Alberta's teachers and nurses will not receive a wage increase in their current contracts, after two arbitration decisions were handed down Friday.
The arbitration board decisions affect members of the United Nurses of Alberta (UNA) and Alberta Teachers' Association (ATA). Both unions were in the final year of their contracts and were seeking wage increases, while the provincial government was seeking wage rollbacks.
The UNA represents more than 30,000 members and the ATA has about 46,000 members.
"We're obviously disappointed. We've already taken two years of zero and so we're not keeping up with inflation," said David Harrigan, director of labour relations with the UNA.
Teachers have received zero wage increases in seven of the last eight years, said ATA president Jason Schilling.
"Members are angry and frustrated," Schilling said. "They were hoping for better and received this.
"They are being asked to do more and more within their classrooms with less, and then to turn around and see that their salaries are frozen yet again is extremely disappointing."
The UNA's provincial collective agreement is set to expire on March 31, 2020. The ATA's agreement expires Aug. 31, 2020.
The provincial government had entered arbitration asking the UNA to take a three per cent wage rollback. The ATA was asked to accept a two per cent salary reduction.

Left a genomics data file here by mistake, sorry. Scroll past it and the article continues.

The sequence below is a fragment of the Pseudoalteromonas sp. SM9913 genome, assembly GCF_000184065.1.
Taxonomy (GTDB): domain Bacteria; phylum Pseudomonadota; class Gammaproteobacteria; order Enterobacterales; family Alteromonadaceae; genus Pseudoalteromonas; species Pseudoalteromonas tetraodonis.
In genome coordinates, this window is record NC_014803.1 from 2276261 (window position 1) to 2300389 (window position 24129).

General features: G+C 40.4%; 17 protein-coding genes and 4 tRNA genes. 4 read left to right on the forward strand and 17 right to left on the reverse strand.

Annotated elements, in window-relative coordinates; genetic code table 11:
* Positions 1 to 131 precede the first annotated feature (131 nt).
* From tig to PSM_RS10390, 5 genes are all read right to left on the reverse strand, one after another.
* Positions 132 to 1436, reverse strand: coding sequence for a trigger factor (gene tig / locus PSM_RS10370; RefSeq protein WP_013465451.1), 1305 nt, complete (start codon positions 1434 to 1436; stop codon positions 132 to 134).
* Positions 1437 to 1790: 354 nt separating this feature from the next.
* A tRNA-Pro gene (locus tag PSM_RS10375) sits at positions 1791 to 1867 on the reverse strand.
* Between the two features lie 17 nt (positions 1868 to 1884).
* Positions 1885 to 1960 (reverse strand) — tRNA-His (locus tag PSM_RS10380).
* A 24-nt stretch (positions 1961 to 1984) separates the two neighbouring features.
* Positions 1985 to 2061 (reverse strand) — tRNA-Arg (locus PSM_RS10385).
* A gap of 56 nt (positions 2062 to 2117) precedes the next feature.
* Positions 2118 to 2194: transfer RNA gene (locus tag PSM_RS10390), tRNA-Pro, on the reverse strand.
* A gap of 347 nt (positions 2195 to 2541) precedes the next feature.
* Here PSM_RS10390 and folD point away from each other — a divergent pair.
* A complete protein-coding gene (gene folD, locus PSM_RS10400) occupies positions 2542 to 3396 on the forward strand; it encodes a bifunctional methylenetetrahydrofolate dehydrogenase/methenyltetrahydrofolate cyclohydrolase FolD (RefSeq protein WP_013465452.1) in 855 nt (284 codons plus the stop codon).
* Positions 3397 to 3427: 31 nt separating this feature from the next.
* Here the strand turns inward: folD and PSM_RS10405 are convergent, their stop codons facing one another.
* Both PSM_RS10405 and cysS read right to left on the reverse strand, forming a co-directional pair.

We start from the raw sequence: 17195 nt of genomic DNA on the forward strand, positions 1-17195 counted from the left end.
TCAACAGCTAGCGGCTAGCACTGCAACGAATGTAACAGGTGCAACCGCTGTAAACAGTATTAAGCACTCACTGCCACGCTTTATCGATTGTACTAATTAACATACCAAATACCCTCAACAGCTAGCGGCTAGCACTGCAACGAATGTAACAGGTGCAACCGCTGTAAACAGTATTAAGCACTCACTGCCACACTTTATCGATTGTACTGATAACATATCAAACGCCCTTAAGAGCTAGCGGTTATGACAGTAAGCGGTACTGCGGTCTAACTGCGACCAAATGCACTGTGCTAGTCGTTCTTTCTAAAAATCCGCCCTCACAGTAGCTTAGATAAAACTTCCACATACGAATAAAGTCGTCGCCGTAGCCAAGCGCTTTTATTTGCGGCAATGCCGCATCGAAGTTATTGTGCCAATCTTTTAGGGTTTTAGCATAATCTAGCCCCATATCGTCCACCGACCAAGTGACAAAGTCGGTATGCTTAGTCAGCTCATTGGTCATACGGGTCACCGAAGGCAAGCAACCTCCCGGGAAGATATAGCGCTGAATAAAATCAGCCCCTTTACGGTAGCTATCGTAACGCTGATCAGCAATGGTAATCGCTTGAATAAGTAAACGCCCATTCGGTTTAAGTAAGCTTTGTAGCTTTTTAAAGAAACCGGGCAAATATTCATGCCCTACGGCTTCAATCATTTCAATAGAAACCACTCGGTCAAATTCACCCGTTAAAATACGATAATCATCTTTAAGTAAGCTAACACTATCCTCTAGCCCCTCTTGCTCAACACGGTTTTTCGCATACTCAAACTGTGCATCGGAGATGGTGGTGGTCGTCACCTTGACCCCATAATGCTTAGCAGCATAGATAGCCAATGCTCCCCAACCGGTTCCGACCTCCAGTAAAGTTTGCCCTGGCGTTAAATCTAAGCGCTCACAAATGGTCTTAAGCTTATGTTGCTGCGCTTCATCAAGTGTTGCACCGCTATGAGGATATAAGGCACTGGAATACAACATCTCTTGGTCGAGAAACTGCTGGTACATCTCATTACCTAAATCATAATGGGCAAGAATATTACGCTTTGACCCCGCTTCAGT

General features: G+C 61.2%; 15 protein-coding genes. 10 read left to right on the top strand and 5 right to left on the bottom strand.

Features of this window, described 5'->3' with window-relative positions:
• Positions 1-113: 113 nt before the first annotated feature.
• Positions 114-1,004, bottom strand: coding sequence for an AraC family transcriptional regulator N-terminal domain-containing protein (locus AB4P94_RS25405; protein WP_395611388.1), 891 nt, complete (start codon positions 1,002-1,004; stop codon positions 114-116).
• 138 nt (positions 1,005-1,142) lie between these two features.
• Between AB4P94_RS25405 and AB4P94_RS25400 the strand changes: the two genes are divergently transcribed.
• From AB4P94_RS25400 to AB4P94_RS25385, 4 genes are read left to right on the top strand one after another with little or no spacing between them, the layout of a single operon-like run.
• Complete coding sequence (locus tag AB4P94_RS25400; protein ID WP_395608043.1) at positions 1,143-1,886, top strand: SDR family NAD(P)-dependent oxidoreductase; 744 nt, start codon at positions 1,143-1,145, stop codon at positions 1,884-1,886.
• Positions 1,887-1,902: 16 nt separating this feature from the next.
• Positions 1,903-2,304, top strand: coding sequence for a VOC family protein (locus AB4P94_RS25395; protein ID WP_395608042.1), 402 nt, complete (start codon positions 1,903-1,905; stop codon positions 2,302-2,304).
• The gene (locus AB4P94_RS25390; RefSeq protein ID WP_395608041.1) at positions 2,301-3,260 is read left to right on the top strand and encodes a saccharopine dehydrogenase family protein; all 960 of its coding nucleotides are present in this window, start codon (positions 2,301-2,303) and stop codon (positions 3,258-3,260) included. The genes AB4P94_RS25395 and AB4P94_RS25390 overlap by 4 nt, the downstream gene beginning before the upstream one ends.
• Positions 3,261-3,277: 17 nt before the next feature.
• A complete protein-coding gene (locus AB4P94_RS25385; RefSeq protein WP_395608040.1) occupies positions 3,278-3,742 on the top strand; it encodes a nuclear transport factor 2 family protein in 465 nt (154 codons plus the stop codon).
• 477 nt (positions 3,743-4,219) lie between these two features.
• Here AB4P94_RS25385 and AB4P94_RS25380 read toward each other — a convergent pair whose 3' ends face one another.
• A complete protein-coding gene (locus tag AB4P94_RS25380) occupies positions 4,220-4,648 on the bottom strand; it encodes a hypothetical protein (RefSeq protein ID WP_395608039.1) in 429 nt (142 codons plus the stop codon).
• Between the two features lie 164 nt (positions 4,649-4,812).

The arbitration board opted to freeze wages.
"These independent public sector wage arbitration outcomes reflect the current economic realities in the province," said Finance Minister Travis Toews, in a news release Friday.
"Even with these decisions, fiscal restraint and discipline must continue as we enter into new collective bargaining negotiations in 2020."
The ATA will begin negotiations in March.
"The stakes are going to be higher than ever," Schilling said. "Frankly, Alberta teachers are tired of having to pay for the continuing failure of successive governments to adequately fund public education."
Negotiations between the UNA and the province will begin next week in Edmonton, said Harrigan.
Harrigan said the comments from Toews give him hope that the province will not be seeking to cut salaries this time around, he said.
"If the Minister of Finance is stating today that zero is appropriate and meets the economic reality, then obviously we're not expecting him to be proposing rollbacks," said Harrigan.